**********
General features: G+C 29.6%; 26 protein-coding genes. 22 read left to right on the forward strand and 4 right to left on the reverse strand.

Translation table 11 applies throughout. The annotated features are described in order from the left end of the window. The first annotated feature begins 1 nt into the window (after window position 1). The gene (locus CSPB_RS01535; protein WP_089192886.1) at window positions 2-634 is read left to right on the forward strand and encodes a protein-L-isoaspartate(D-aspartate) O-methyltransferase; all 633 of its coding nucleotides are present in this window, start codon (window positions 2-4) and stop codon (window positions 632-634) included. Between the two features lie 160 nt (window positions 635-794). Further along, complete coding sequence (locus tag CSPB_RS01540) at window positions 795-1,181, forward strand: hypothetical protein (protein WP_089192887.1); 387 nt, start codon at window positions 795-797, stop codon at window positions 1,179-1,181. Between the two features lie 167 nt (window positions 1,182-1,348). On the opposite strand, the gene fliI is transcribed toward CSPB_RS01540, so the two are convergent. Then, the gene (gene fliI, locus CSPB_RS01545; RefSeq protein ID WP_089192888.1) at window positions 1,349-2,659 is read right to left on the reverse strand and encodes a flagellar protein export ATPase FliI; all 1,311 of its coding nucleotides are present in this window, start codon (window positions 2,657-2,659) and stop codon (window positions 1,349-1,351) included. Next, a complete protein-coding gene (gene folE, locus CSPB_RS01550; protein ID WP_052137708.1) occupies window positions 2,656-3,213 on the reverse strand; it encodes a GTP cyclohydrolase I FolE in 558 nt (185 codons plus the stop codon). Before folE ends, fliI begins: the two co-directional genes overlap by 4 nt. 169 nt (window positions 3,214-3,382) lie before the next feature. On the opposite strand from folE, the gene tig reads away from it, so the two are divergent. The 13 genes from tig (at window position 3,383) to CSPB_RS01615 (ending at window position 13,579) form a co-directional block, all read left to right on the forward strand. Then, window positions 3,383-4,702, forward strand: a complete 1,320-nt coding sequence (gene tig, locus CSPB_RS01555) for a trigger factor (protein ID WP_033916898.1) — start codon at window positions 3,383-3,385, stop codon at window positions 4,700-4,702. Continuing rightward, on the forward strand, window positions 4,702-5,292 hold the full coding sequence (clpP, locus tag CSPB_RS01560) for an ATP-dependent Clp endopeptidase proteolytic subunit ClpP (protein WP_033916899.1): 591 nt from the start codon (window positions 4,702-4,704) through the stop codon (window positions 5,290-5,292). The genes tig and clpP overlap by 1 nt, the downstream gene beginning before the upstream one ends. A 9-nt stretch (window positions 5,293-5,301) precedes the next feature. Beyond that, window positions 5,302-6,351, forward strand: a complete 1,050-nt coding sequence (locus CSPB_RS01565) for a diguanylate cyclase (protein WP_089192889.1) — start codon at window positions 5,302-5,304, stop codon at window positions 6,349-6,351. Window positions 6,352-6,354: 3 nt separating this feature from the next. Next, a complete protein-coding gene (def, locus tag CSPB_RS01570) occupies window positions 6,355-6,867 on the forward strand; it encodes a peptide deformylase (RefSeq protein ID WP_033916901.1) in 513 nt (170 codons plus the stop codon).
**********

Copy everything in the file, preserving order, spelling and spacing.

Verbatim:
General features: G+C 29.6%; 26 protein-coding genes. 22 read left to right on the forward strand and 4 right to left on the reverse strand.

Translation table 11 applies throughout. The annotated features are described in order from the left end of the window. The first annotated feature begins 1 nt into the window (after window position 1). The gene (locus CSPB_RS01535; protein WP_089192886.1) at window positions 2-634 is read left to right on the forward strand and encodes a protein-L-isoaspartate(D-aspartate) O-methyltransferase; all 633 of its coding nucleotides are present in this window, start codon (window positions 2-4) and stop codon (window positions 632-634) included. Between the two features lie 160 nt (window positions 635-794). Further along, complete coding sequence (locus tag CSPB_RS01540) at window positions 795-1,181, forward strand: hypothetical protein (protein WP_089192887.1); 387 nt, start codon at window positions 795-797, stop codon at window positions 1,179-1,181. Between the two features lie 167 nt (window positions 1,182-1,348). On the opposite strand, the gene fliI is transcribed toward CSPB_RS01540, so the two are convergent. Then, the gene (gene fliI, locus CSPB_RS01545; RefSeq protein ID WP_089192888.1) at window positions 1,349-2,659 is read right to left on the reverse strand and encodes a flagellar protein export ATPase FliI; all 1,311 of its coding nucleotides are present in this window, start codon (window positions 2,657-2,659) and stop codon (window positions 1,349-1,351) included. Next, a complete protein-coding gene (gene folE, locus CSPB_RS01550; protein ID WP_052137708.1) occupies window positions 2,656-3,213 on the reverse strand; it encodes a GTP cyclohydrolase I FolE in 558 nt (185 codons plus the stop codon). Before folE ends, fliI begins: the two co-directional genes overlap by 4 nt. 169 nt (window positions 3,214-3,382) lie before the next feature. On the opposite strand from folE, the gene tig reads away from it, so the two are divergent. The 13 genes from tig (at window position 3,383) to CSPB_RS01615 (ending at window position 13,579) form a co-directional block, all read left to right on the forward strand. Then, window positions 3,383-4,702, forward strand: a complete 1,320-nt coding sequence (gene tig, locus CSPB_RS01555) for a trigger factor (protein ID WP_033916898.1) — start codon at window positions 3,383-3,385, stop codon at window positions 4,700-4,702. Continuing rightward, on the forward strand, window positions 4,702-5,292 hold the full coding sequence (clpP, locus tag CSPB_RS01560) for an ATP-dependent Clp endopeptidase proteolytic subunit ClpP (protein WP_033916899.1): 591 nt from the start codon (window positions 4,702-4,704) through the stop codon (window positions 5,290-5,292). The genes tig and clpP overlap by 1 nt, the downstream gene beginning before the upstream one ends. A 9-nt stretch (window positions 5,293-5,301) precedes the next feature. Beyond that, window positions 5,302-6,351, forward strand: a complete 1,050-nt coding sequence (locus CSPB_RS01565) for a diguanylate cyclase (protein WP_089192889.1) — start codon at window positions 5,302-5,304, stop codon at window positions 6,349-6,351. Window positions 6,352-6,354: 3 nt separating this feature from the next. Next, a complete protein-coding gene (def, locus tag CSPB_RS01570) occupies window positions 6,355-6,867 on the forward strand; it encodes a peptide deformylase (RefSeq protein ID WP_033916901.1) in 513 nt (170 codons plus the stop codon).